This is the only online lecture (reflection) I could find for the brilliant author of “Finite and Infinite Games,” retired New York University professor, James P. Carse. In this lecture, Carse talks about religion, war, finite games, infinite games, self-veiling, poeisis, religion and more. This is well worth your time if you are interested in these kinds of things.
Dreams covered in phlegm
shivering night, eyes pried shut
to keep out the ghouls
that dance outside your window
and scratch their eyes out back in
However, you move
position yourself again
like a sinner on
a ship of screaming shadows
lost at sea drowning daily
Vincent Gallo and Erick Ifergan are artists that I admire. I found this trailer via the Quiet Earth website. (NOTE: Vimeo has taken down the trailer)
The synopsis, from the film’s official website is:
“A modernized version of Oscar Wilde’s ‘Salome”, JOHNNY 316, directed by Erick Ifergan, unfurls in the boulevards of Hollywood, California. Vincent Gallo plays a penniless street preacher who spends his days giving out pamphlets and spreading the word of God. One day, he meets Sarah, played by Nina Brosh, a beautiful bereft hairdresser who lost her job. For Sarah, it is love at first sight. She follows the preacher home and tries to seduce him.
Despite his deep attraction to her, he pushes her away. Oblivious to his rejection, Sarah continues to pursue the preacher, convinced that she can win him over. Poetic and violent, this impossible love story explores the themes of spirituality, intimacy and loss, set against the backdrop of the harsh unforgiving reality of the streets.”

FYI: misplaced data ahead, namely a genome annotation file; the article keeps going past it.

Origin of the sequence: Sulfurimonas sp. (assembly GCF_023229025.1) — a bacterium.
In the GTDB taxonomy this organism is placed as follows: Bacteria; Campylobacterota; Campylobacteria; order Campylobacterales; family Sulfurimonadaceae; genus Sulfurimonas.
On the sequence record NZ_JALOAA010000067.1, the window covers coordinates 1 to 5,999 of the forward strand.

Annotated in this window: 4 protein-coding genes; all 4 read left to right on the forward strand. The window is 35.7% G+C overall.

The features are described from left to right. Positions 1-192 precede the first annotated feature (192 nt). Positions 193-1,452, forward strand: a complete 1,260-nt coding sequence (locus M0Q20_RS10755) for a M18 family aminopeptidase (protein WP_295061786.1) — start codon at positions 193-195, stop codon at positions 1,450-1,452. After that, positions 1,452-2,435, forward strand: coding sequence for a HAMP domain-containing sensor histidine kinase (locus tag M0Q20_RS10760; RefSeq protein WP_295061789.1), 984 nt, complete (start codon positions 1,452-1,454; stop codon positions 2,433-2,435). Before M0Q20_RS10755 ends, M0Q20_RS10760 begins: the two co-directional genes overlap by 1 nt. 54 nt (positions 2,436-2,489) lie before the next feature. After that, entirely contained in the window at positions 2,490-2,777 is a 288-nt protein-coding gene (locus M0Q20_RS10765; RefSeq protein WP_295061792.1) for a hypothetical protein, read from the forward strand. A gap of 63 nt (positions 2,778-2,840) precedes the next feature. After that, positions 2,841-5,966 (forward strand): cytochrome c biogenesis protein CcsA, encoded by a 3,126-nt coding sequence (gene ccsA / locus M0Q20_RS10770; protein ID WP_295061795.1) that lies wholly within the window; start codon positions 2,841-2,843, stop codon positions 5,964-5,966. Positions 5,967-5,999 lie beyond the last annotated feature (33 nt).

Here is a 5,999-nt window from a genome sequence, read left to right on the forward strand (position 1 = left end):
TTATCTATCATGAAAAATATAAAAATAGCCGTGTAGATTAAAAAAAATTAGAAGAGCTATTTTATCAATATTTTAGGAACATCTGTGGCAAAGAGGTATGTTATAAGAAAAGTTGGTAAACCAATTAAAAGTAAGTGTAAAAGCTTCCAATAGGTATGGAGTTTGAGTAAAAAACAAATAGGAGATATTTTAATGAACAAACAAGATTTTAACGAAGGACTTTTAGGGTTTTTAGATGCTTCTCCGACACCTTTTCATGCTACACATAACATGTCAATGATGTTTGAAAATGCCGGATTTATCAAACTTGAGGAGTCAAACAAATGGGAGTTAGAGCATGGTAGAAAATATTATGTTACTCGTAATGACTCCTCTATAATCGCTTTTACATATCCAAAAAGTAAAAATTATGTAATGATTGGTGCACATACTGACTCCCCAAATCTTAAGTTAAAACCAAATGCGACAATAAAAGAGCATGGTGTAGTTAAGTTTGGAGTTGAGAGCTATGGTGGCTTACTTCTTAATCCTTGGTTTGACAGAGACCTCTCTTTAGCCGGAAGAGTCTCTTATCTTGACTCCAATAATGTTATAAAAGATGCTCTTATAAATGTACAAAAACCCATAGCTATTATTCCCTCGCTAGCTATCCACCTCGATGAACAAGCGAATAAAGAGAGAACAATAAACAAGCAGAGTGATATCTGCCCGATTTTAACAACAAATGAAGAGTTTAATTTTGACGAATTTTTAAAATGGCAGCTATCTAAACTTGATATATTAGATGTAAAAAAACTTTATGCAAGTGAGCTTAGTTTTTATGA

Here is a direct link to the trailer, from the film’s official website: Johnny 316 trailer
If you have any news of this coming to DVD, please get in touch.
When one deals with money, one is already in the realm of the religious, with the worship of a holy item. The accumulation of money when well achieved and comfortably at bay provides an almost heavenly comfort. When money is forced away from us, a kind of existential loss is forced away as well. The loss of one’s monetary supply is more than just the loss of an object, but a threat to one’s very grounding in the world. In industrialized countries, money represents, among other things, safety, status, power and control. The religious nature of money can be felt also in times of mass earnings. We are always happy when it is “payday” or when we receive a monetary bonus from our job.
Spending money, too, is religious. An item high in price, perhaps a rare item, is precious to us, shines for us and momentarily enchants us with its wonders. Or, conversely, an item which we know is worth a pretty penny, when found for a lot less than its asking price, sends shivers up and down our spines. Sometimes, we may even tremble knowing the secret monetary value of the “cheap” object.
Money slips from us and we wait again for its arrival while either trying to amass what fortune we have while spending bits and pieces on daily necessities or concentrating our powers on some elusive ever out of reach object, which calls to us though just outside the range of our pocket book.
We live this life passing money from hand to hand and find ourselves surrounded in this realm of cash or credit. Money, money, money….
From Nick Cave’s song “Easy Money,” …”Money, man, it is a bitch…the poor they spoil it for the rich.”
The following is part two of my reading of E.M. Cioran